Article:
How To Cook a Turkey
This Thanksgiving, approach that bird with confidence.
While most think the cooking happens the day of, the process of preparing the turkey actually begins one week to three days before Thanksgiving, when you shop for and begin to thaw the turkey. Thinking ahead and planning out a turkey-cooking schedule will help your Thanksgiving dinner go on without a hitch. It's always better to allot more time, rather than less, to preparing and cooking your turkey—a hungry crowd will certainly not be pleased if you have to delay the start time of your Thanksgiving feast. Plan out the space you'll need in the oven for the turkey and all the sides. Do as much as possible ahead of time to enjoy a stress-free Thanksgiving feast; these hints will make your meal planning easier.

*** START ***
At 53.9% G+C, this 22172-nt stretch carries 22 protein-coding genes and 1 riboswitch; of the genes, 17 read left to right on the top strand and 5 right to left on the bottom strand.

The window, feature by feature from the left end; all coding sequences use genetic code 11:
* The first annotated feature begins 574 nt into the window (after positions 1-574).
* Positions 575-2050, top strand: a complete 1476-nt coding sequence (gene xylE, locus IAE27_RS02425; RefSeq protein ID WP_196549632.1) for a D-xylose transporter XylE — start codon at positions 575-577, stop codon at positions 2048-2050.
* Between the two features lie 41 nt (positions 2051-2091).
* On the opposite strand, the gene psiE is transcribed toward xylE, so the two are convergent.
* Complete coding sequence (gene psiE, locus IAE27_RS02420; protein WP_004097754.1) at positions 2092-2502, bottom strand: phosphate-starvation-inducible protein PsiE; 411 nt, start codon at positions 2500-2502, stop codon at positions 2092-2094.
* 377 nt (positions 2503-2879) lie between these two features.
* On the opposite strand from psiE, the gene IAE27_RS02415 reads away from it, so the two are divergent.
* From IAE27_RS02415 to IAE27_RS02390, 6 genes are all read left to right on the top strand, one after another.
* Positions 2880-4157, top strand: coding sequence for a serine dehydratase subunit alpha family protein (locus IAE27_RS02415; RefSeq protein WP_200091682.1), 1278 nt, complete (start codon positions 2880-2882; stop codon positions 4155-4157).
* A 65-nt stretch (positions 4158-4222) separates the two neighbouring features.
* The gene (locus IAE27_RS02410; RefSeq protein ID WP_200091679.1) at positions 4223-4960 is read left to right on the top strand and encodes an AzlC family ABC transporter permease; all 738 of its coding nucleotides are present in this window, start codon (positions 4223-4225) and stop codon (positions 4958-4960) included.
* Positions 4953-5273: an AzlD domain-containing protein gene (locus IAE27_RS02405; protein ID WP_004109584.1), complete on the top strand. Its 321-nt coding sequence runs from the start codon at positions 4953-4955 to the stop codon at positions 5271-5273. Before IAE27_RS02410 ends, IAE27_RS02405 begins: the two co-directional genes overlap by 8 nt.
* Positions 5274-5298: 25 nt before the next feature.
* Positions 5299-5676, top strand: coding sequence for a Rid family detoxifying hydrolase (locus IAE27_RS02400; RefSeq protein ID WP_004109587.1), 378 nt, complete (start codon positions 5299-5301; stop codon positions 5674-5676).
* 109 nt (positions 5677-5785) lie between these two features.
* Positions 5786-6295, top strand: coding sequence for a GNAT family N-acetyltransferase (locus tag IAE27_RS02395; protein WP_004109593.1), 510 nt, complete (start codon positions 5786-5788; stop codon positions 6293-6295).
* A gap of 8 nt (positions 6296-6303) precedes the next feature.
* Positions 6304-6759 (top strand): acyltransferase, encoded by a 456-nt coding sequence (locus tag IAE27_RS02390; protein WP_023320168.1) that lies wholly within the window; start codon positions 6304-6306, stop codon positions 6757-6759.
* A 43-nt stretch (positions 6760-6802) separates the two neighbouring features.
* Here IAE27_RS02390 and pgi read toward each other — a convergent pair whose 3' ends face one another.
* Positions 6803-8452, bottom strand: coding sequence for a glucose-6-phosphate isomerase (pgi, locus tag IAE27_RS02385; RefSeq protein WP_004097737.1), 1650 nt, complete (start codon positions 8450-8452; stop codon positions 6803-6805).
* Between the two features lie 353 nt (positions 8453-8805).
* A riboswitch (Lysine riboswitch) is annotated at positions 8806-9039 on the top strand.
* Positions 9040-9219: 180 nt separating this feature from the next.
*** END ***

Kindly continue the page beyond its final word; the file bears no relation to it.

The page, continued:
Roasting is the most traditional way to cook a turkey—and the technique we'll explain here—but there are still ways to mix it up. This year, try our Sweet-and-Spicy Roast Turkey, brined with a spice rub and brushed with hot sauce and honey. Or, if you want to venture further outside the box, try smoking your turkey.
How to Select a Turkey
The week before Thanksgiving, head to the supermarket to ensure you get the best bird possible. One big decision you'll face when selecting your turkey is whether you want a fresh or frozen turkey.